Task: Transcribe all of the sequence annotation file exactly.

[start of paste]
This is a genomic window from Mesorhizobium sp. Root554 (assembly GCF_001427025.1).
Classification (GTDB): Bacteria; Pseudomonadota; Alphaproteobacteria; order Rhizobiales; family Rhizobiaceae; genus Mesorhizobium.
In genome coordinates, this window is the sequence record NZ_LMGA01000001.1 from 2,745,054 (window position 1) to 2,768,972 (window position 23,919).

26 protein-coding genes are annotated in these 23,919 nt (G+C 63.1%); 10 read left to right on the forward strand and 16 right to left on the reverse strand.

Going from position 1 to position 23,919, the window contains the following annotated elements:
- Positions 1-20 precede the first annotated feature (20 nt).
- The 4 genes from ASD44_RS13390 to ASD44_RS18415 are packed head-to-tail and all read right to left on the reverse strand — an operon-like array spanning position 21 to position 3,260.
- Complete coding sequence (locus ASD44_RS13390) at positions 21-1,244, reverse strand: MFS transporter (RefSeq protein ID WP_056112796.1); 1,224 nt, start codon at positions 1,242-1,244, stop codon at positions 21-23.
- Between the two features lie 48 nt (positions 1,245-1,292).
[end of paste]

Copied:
This is a genomic window from Mesorhizobium sp. Root554 (assembly GCF_001427025.1).
Classification (GTDB): Bacteria; Pseudomonadota; Alphaproteobacteria; order Rhizobiales; family Rhizobiaceae; genus Mesorhizobium.
In genome coordinates, this window is the sequence record NZ_LMGA01000001.1 from 2,745,054 (window position 1) to 2,768,972 (window position 23,919).

26 protein-coding genes are annotated in these 23,919 nt (G+C 63.1%); 10 read left to right on the forward strand and 16 right to left on the reverse strand.

Going from position 1 to position 23,919, the window contains the following annotated elements:
- Positions 1-20 precede the first annotated feature (20 nt).
- The 4 genes from ASD44_RS13390 to ASD44_RS18415 are packed head-to-tail and all read right to left on the reverse strand — an operon-like array spanning position 21 to position 3,260.
- Complete coding sequence (locus ASD44_RS13390) at positions 21-1,244, reverse strand: MFS transporter (RefSeq protein ID WP_056112796.1); 1,224 nt, start codon at positions 1,242-1,244, stop codon at positions 21-23.
- Between the two features lie 48 nt (positions 1,245-1,292).